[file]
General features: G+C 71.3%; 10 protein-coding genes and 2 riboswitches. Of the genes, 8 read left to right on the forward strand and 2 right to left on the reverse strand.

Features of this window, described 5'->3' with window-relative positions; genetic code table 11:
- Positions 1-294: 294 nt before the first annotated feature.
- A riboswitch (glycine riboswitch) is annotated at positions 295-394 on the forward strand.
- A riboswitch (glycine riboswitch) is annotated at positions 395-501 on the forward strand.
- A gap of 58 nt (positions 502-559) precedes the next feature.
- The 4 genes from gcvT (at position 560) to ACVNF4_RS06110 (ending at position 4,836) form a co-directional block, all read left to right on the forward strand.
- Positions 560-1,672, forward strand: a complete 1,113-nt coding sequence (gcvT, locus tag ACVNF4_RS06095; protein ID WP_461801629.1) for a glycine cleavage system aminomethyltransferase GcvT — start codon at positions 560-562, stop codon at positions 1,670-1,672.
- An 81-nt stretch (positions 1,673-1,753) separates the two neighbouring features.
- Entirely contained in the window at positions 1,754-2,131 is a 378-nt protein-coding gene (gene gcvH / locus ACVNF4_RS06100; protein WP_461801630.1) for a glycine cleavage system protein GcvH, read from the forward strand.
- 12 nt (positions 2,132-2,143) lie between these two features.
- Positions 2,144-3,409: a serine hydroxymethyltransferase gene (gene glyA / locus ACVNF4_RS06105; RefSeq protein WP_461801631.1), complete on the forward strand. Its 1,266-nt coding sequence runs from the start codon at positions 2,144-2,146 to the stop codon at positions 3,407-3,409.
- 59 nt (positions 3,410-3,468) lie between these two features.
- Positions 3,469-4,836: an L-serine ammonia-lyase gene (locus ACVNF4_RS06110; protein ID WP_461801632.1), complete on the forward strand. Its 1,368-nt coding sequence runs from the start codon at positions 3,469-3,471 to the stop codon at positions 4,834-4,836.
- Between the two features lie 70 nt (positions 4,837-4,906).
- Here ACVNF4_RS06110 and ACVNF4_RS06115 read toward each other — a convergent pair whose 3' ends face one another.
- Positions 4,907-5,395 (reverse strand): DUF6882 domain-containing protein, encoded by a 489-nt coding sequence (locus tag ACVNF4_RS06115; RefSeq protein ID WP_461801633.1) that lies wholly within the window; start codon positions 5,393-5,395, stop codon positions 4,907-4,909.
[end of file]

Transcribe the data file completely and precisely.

General features: G+C 71.3%; 10 protein-coding genes and 2 riboswitches. Of the genes, 8 read left to right on the forward strand and 2 right to left on the reverse strand.

Features of this window, described 5'->3' with window-relative positions; genetic code table 11:
- Positions 1-294: 294 nt before the first annotated feature.
- A riboswitch (glycine riboswitch) is annotated at positions 295-394 on the forward strand.
- A riboswitch (glycine riboswitch) is annotated at positions 395-501 on the forward strand.
- A gap of 58 nt (positions 502-559) precedes the next feature.
- The 4 genes from gcvT (at position 560) to ACVNF4_RS06110 (ending at position 4,836) form a co-directional block, all read left to right on the forward strand.
- Positions 560-1,672, forward strand: a complete 1,113-nt coding sequence (gcvT, locus tag ACVNF4_RS06095; protein ID WP_461801629.1) for a glycine cleavage system aminomethyltransferase GcvT — start codon at positions 560-562, stop codon at positions 1,670-1,672.
- An 81-nt stretch (positions 1,673-1,753) separates the two neighbouring features.
- Entirely contained in the window at positions 1,754-2,131 is a 378-nt protein-coding gene (gene gcvH / locus ACVNF4_RS06100; protein WP_461801630.1) for a glycine cleavage system protein GcvH, read from the forward strand.
- 12 nt (positions 2,132-2,143) lie between these two features.
- Positions 2,144-3,409: a serine hydroxymethyltransferase gene (gene glyA / locus ACVNF4_RS06105; RefSeq protein WP_461801631.1), complete on the forward strand. Its 1,266-nt coding sequence runs from the start codon at positions 2,144-2,146 to the stop codon at positions 3,407-3,409.
- 59 nt (positions 3,410-3,468) lie between these two features.
- Positions 3,469-4,836: an L-serine ammonia-lyase gene (locus ACVNF4_RS06110; protein ID WP_461801632.1), complete on the forward strand. Its 1,368-nt coding sequence runs from the start codon at positions 3,469-3,471 to the stop codon at positions 4,834-4,836.
- Between the two features lie 70 nt (positions 4,837-4,906).
- Here ACVNF4_RS06110 and ACVNF4_RS06115 read toward each other — a convergent pair whose 3' ends face one another.
- Positions 4,907-5,395 (reverse strand): DUF6882 domain-containing protein, encoded by a 489-nt coding sequence (locus tag ACVNF4_RS06115; RefSeq protein ID WP_461801633.1) that lies wholly within the window; start codon positions 5,393-5,395, stop codon positions 4,907-4,909.